Monitoring seismic activity all over the world is an important task, but one that requires equipment to be at the site it’s measuring — difficult in the middle of the ocean. But new research from Berkeley could turn existing undersea fiber optic cables into a network of seismographs, creating an unprecedented global view of the Earth’s tectonic movements.

These cables carry data over long distances, sometimes as part of the internet’s backbones, and sometimes as part of private networks. But one thing they all have in common is that they use light to do so — light that gets scattered and distorted if the cable shifts or changes orientation. By carefully monitoring this “backscatter” phenomenon it can be seen exactly where the cable bends and to what extent — sometimes to within a few nanometers. That means that researchers can observe a cable to find out the source of seismic activity with an extraordinary level of precision.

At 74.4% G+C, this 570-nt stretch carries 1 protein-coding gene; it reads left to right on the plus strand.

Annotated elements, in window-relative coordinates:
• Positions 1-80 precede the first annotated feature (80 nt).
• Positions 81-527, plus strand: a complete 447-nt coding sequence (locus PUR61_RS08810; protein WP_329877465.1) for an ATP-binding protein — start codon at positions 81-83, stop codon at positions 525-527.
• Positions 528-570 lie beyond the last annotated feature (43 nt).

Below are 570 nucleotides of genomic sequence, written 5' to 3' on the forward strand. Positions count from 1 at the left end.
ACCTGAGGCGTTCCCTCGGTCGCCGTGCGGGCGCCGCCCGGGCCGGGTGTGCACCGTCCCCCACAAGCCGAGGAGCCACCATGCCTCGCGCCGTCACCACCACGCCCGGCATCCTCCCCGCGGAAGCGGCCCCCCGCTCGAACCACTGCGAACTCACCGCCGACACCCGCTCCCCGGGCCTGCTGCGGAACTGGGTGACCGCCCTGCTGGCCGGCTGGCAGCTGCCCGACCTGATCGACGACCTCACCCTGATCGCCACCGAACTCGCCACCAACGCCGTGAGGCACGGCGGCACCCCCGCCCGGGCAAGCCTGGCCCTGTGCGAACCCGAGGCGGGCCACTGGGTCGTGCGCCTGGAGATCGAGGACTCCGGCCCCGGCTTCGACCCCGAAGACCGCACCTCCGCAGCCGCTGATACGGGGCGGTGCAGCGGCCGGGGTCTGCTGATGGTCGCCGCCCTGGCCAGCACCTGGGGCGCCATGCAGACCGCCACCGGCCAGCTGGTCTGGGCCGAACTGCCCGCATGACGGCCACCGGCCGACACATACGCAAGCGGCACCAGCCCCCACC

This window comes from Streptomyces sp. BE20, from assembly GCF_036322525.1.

It's not all plain sailing though as the connecting of the instrument could interfere with the data so there is still work to be done. But it is very promising in its approach as the majority of the earth's surface is covered by water this could help eliminate the massive blind spots we have currently today.

See https://techcrunch.com/2019/11/28/scientists-turn-undersea-fiber-optic-cables-into-seismographs/

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#^Scientists turn undersea fiber optic cables into seismographs – TechCrunch

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Monitoring seismic activity all over the world is an important task, but one that requires equipment to be at the site it's measuring — difficult in the middle of the ocean. But new research from Berkeley could turn existing undersea fiber optic cables into a network of seismographs, creating an un…

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